Interview: Longstreet says Early "was a marplot"

lelliott19

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Longstreet on Early w pic.JPG

On the occasion of Longstreet's visit to Antietam in 1893, a correspondent of the Washington Post recorded the General's opinions and criticisms on a number of topics. Here, General Longstreet extols Ewell and disparages Jubal Early.

"Ewell was greatly [A.P.] Hill's superior in every respect; a safe, reliable corps commander, always zealously seeking to do his duty. In execution, he was the equal of Jackson, perhaps, but in independent command he was far inferior; neither was he as confident and self-reliant. Ewell lost much of his efficiency with his leg at the Second Manassas, and was always, more or less handicapped by Early, who, as a division general, was a marplot and a disturber in Ewell's corps."

"Early's mental horizon was a limited one, and he was utterly lost beyond a regiment out of sight of his corps general. How General Lee could have been misled into sending him down the Valley with an army in 1864 I never clearly understood. I was away from the army that summer wounded. Early had no capacity for directing. He never could fight a battle; he could not have whipped Sheridan with Lee's entire army."
According to Merriam-Webster, a marplot is "one who frustrates or ruins a plan or undertaking by meddling." That sounds bad enough, but Longstreet goes on to further deprecate Early. And, apparently, he meant every word of it. In the introduction, the correspondent states that when he "suggested that [the] somewhat harsh criticism of General Early be omitted, the old warrior grimly replied, 'It will be in my book.'" <Up next, Longstreet on Sheridan, Pickett, and Five Forks.>

Note: This post is Part 5 of a series on Longstreet's opinions of various Generals, expressed during an interview with a Washington Post corespondent in 1893. Longstreet's opinions on various generals are posted in separate threads so they can be easily located - Bragg, Early, Ewell, Hill, Joe Johnston, Jeff Davis, Lee, McClellan, Sheridan and more. Here are the links to Parts 1-4, posted previously:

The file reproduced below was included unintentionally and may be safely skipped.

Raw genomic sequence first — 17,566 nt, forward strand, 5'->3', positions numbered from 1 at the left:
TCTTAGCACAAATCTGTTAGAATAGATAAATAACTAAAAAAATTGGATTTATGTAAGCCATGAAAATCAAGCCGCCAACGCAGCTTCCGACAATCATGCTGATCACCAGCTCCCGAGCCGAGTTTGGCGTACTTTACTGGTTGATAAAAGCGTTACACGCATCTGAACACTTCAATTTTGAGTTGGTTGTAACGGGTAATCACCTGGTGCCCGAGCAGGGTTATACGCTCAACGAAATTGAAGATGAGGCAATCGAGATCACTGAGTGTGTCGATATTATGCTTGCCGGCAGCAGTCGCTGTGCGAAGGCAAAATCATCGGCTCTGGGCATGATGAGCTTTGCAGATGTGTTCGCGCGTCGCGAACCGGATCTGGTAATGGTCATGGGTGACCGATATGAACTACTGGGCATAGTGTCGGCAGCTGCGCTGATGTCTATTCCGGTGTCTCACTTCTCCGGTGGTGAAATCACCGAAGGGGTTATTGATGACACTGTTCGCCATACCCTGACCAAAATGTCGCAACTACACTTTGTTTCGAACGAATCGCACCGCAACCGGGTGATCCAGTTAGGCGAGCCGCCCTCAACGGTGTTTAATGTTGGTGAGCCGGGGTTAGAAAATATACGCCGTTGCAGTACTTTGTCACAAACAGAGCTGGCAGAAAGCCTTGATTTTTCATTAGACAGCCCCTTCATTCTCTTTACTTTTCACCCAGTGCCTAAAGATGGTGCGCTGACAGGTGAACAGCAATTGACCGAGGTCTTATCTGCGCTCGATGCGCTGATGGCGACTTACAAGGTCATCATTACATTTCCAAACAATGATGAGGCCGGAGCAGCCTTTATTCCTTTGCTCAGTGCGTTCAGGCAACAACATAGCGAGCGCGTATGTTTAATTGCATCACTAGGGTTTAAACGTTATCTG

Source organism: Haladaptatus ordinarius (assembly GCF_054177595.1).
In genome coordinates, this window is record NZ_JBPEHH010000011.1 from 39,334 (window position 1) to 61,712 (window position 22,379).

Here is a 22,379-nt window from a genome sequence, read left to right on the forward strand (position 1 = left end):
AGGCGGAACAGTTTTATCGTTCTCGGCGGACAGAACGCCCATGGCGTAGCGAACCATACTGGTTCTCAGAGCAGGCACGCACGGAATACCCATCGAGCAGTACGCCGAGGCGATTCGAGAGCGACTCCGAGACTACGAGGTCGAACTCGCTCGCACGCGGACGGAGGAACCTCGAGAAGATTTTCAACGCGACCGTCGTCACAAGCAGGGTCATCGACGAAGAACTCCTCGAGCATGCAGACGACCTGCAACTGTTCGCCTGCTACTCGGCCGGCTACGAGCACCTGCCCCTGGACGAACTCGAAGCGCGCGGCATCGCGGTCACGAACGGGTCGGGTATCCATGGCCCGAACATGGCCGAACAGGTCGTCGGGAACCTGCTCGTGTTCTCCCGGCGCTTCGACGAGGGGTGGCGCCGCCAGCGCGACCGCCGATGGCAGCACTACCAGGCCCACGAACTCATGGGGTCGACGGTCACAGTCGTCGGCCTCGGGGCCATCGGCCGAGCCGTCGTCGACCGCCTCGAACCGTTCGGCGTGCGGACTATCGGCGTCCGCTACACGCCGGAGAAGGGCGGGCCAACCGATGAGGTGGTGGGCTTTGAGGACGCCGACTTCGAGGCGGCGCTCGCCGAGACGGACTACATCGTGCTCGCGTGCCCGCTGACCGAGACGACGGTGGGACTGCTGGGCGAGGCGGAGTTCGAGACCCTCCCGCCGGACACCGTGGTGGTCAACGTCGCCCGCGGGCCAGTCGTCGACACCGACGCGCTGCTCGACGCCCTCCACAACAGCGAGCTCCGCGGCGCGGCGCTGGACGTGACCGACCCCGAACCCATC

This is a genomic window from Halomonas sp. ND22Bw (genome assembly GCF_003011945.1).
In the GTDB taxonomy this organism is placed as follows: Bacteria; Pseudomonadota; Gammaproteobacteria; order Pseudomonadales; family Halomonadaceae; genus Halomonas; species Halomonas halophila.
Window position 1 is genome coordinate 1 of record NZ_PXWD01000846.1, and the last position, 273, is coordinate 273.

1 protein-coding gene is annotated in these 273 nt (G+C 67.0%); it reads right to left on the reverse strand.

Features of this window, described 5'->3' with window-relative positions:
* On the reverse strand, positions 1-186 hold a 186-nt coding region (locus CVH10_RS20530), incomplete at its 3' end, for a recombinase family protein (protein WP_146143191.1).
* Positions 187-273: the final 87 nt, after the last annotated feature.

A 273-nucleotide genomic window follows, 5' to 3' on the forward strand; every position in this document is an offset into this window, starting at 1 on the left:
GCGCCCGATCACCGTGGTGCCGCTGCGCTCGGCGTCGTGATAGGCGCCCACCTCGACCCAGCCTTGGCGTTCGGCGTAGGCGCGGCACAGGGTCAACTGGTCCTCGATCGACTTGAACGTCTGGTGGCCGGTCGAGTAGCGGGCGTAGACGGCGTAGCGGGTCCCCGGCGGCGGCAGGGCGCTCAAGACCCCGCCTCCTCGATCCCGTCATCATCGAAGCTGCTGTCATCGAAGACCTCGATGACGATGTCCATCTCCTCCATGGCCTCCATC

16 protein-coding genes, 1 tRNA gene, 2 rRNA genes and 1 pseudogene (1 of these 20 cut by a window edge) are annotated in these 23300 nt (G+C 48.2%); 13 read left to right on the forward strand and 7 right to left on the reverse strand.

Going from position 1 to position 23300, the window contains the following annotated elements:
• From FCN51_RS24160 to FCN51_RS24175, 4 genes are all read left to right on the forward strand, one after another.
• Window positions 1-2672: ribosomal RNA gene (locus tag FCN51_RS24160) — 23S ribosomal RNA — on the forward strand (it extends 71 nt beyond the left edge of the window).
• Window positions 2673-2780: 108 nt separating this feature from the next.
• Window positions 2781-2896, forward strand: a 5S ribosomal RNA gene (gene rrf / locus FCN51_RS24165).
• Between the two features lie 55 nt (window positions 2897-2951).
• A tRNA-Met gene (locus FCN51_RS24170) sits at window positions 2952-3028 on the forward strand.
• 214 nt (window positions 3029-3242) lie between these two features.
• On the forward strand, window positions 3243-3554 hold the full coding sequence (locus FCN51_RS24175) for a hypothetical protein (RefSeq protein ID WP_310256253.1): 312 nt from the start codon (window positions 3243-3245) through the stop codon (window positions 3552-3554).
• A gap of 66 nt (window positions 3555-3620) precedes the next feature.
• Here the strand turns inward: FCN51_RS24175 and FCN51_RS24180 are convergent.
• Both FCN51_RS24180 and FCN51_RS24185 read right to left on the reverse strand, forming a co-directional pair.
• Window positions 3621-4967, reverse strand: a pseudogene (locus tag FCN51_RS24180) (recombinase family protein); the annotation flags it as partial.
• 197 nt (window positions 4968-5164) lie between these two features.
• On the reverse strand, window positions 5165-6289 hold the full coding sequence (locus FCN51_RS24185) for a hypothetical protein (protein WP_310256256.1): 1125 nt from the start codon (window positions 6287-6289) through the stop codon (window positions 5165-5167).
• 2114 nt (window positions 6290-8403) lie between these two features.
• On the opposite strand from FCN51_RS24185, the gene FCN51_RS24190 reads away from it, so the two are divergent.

Part 1 - Intro to the article
Part 2 - Longstreet on Bragg
Part 3 - Longstreet on Jackson
Part 4 -
Longstreet on AP Hill

Source: Reprinted from the Washington Post of June 1893, the article appeared in The Times Dispatch. (Richmond, VA.), November 12, 1911, page 3.

@Eleanor Rose @Union_Buff @FarawayFriend @War Horse @novushomus @GELongstreet @LeesWarhorse @Tom Elmore @Coonewah Creek @Yankeedave @Andy Cardinal @PeterT @Zella
If you aren't tagged and would like to know when these are posted, let me know and Ill tag you in future ones.
 
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War Horse

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On the occasion of Longstreet's visit to Antietam in 1893, a correspondent of the Washington Post recorded the General's opinions and criticisms on a number of topics. Here, General Longstreet extols Ewell and disparages Jubal Early.

"Ewell was greatly [A.P.] Hill's superior in every respect; a safe, reliable corps commander, always zealously seeking to do his duty. In execution, he was the equal of Jackson, perhaps, but in independent command he was far inferior; neither was he as confident and self-reliant. Ewell lost much of his efficiency with his leg at the Second Manassas, and was always, more or less handicapped by Early, who, as a division general, was a marplot and a disturber in Ewell's corps."